Learning How to Let Go
Article originally published in...
By Karlyn Pipes-Neilsen
Friday, October 13, 2006
As the honored guest writer for today's column, I am writing about a subject I know a great deal about: swimming!
People always ask me ... Karlyn, how can I become a better swimmer? I recommend: improve your technique, work on good body position, teach yourself to swim easy and finally ... learn how to breathe.
What do I mean, 'Learn how to breathe?' Well, have YOU ever thought about HOW you breathe when you swim (besides a breathing pattern such as bilateral both-side breathing)? I have found that most swimmers and multi-sport athletes have never given it much thought.
Why is this a big deal? Since most people like air, getting enough of it will always be the No. 1 priority. If you run out of air or become too "winded," usually you have to stop. Getting air during a land-based sport does not take much thought or effort (except in yoga). With swimming, a different set of rules apply. If you breathe too deeply or time a breath wrong, the consequences can be a lung full of water. Not fun.
Other challenges associated with ineffectively breathing are: tiring easily, poor technique, lack of confidence in your ability to swim (since you always have to stop and rest) or a a tight and not relaxed stroke.
So, what are most people doing with their air? Some breathe too often, not often enough, too deeply, exhale too forcefully or try to exhale too fully (empty the tank). While others hold their breath and wait until the face is turned skyward before quickly exhaling/inhaling at the same time. I can tell you that the air is NOT better up there.
My personal favorite is what I call the "suck, tuck and erupt." This is where a breath is sucked in, clenched tightly and held until right before it's time to get the next breath. The air then "erupts" from the lungs, a large plume bursts near the surface, and the swimmer quickly sucks in the next breath before repeating the process (usually quite frequently). I get tired just writing about it.
The problem is that swimmers expend a great deal of effort to get a breath, leaving very little energy for swimming.
After careful examination of hundreds of swimmers, I have come to the conclusion that there are at least four components to effective breathing. They are relaxation, timing, velocity and volume. Here are a few suggestions that may help you breathe more effectively when you swim.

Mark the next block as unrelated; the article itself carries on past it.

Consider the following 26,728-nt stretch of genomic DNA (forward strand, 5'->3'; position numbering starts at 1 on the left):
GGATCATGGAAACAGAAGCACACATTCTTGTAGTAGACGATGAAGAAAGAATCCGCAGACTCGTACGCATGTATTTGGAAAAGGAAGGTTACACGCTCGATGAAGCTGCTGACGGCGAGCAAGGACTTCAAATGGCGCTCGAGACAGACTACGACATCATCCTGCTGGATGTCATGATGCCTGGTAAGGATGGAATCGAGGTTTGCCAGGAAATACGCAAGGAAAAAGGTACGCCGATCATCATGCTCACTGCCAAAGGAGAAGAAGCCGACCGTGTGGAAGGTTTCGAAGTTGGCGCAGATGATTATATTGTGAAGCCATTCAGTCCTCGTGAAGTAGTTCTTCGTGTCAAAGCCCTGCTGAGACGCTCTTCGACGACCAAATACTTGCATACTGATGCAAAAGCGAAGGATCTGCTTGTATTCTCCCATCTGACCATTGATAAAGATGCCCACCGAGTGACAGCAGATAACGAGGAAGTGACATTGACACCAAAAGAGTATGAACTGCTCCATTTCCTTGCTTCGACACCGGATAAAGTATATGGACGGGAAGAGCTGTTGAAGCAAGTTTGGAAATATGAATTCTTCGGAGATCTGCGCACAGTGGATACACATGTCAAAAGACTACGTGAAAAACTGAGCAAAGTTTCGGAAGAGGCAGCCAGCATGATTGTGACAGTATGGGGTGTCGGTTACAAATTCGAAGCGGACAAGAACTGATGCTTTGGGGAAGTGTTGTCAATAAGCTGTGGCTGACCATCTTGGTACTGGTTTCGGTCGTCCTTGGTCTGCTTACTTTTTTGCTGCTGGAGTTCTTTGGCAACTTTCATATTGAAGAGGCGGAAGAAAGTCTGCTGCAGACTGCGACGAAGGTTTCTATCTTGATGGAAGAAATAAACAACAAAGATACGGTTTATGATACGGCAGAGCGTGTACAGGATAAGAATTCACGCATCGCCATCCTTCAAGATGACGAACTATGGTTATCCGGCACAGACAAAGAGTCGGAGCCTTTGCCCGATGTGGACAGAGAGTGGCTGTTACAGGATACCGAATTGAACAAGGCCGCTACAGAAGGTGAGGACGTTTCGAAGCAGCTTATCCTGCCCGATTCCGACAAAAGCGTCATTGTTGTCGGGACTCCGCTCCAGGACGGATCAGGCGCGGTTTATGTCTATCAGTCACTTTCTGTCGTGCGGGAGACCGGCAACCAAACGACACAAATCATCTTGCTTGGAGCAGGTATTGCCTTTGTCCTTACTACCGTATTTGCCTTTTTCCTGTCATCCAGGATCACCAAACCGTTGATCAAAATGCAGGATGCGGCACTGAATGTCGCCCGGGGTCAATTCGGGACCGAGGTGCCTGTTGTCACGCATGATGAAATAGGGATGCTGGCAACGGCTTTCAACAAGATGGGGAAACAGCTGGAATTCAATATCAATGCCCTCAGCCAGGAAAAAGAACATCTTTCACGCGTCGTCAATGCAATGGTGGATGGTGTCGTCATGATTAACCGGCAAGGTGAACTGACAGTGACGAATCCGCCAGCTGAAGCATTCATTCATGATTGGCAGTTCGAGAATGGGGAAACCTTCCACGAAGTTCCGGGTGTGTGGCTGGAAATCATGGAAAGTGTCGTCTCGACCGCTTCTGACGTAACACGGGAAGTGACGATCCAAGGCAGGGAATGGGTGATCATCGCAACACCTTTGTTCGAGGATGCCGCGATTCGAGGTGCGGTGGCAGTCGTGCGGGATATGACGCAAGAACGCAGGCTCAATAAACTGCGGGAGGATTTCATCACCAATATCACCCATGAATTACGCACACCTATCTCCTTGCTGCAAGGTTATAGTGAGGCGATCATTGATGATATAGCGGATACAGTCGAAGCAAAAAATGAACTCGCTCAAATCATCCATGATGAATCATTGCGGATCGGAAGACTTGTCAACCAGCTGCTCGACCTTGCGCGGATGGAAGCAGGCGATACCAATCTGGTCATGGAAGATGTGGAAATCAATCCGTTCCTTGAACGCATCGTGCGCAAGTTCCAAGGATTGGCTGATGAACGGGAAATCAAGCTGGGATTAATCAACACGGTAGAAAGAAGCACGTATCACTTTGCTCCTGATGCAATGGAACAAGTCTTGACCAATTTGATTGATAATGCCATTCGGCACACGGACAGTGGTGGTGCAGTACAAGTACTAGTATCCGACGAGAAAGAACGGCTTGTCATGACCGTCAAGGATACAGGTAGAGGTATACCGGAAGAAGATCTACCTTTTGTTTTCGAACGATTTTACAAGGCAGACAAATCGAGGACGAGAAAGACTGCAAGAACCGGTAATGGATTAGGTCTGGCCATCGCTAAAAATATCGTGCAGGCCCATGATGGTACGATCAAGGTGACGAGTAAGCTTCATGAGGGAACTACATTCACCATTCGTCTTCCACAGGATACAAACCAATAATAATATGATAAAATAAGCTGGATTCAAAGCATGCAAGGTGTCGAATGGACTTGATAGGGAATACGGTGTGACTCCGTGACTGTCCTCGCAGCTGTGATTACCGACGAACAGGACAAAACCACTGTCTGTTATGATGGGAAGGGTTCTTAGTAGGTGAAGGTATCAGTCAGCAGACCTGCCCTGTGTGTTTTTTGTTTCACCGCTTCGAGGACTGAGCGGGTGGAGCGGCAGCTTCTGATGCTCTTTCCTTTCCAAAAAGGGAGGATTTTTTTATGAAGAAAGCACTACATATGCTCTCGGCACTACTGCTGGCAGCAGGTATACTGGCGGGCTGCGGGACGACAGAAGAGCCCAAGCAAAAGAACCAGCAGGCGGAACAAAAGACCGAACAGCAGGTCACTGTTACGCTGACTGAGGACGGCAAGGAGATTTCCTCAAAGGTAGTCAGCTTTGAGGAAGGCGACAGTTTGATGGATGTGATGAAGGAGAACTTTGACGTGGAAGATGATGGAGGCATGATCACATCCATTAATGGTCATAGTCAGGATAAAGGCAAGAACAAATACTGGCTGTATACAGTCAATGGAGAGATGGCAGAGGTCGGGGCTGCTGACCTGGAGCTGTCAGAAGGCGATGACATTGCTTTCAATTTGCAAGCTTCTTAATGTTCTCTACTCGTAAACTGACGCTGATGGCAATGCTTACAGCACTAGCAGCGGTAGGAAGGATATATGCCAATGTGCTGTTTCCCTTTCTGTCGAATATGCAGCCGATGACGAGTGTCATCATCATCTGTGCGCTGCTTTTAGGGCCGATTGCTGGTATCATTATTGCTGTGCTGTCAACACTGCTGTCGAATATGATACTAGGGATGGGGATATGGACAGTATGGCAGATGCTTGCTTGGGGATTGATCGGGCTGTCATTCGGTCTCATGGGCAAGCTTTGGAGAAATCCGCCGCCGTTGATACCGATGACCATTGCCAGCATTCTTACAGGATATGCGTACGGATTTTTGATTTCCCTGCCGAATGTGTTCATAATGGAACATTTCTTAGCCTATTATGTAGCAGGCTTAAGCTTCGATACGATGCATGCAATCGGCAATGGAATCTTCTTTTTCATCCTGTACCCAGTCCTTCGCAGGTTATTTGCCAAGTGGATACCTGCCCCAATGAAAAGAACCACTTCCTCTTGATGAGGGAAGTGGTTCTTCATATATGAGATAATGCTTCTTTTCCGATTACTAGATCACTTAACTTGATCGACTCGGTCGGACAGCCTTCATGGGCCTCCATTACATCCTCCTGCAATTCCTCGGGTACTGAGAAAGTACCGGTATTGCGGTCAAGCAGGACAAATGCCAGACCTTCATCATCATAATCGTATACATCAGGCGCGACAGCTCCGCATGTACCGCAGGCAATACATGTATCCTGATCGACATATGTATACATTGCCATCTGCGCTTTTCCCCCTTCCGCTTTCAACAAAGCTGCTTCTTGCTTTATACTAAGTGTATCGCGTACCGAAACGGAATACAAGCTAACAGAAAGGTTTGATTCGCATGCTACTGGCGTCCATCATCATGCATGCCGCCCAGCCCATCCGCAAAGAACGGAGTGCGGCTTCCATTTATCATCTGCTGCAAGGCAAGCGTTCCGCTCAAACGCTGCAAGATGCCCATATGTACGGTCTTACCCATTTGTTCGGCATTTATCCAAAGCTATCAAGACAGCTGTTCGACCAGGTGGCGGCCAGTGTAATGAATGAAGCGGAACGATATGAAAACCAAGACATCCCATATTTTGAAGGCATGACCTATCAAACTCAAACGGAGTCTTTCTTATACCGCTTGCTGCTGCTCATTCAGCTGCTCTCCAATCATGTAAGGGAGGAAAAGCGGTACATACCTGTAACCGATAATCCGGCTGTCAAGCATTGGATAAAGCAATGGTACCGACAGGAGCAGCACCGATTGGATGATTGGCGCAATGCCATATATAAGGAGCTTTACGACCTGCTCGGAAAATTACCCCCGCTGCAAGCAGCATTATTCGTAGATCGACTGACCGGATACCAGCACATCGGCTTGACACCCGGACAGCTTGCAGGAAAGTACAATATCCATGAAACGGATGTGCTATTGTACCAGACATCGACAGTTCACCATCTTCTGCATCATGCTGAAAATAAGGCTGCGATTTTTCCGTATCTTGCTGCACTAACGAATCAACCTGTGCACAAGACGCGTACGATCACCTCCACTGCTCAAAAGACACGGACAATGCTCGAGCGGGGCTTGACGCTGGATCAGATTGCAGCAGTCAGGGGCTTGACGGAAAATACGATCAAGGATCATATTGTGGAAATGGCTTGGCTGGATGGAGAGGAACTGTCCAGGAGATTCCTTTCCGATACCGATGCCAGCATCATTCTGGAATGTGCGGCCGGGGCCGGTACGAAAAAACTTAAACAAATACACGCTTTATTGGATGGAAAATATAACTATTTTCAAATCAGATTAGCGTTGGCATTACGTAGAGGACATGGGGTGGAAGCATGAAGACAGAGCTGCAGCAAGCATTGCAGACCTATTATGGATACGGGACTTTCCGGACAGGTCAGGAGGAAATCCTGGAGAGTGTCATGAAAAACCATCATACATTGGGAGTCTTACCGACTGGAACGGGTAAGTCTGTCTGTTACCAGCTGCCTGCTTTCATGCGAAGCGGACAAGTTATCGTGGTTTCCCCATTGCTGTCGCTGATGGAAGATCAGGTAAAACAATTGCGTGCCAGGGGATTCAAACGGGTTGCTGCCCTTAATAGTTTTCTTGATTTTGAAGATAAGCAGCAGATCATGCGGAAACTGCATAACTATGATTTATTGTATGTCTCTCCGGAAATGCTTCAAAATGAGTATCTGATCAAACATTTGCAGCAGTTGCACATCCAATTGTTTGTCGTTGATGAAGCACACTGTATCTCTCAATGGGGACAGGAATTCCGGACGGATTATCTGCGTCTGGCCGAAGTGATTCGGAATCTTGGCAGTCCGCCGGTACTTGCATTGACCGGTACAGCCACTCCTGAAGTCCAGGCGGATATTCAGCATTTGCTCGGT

- Relax: Air will always be available, but not if you fight for it. Let the water support you & enjoy.
Bob & blow bubbles like a kid.
- Timing: Exhale some air almost as soon as the face enters the water. Taking a "little off the top" will
minimizes the CO2 reflex that falsely triggers your need for more air. You just took a breath, silly.
- Velocity: Try to "hum" or trickle your air out without a lot of force. Forcing your air out uses extra
energy and does nothing to help you swim across the pool or bay.
- Volume: As you hum/trickle your air out, always leave a little in reserve. If you completely empty your lungs,
you have no other alternative than to take the next "breath" and that breath may be all water.
There are many benefits to becoming a more effective breather. They are:
||Swimming faster with less effort|
||Ability to focus on technique (because you are less tired and can concentrate more)|
||You may realize that you are a better swimmer than you thought|
||You will have a greater range of swimming speeds|
I hope by now you are asking yourself, "I wonder what do I do with my air when I swim?" Great! You have just taken the first step to becoming a more self-aware swimmer. Self-awareness is the key to making lasting, positive changes to your swimming and to just about every aspect of your life.
So, the next time you go for a swim, examine your current breathing technique and see if you can apply a few of the suggestions I have provided. For many, this will be a huge "Ah-hah!" Just think about your breathing, relax, and then let it go.
Karlyn Pipes-Neilsen is the 2004 World Masters Swimmer of the Year and an open-water champion.
Karlyn and her husband, Eric, host Aquatic Edge Swim Technique clinics and camps worldwide.
www.aquaticedge.org or email firstname.lastname@example.org (808) 331-1766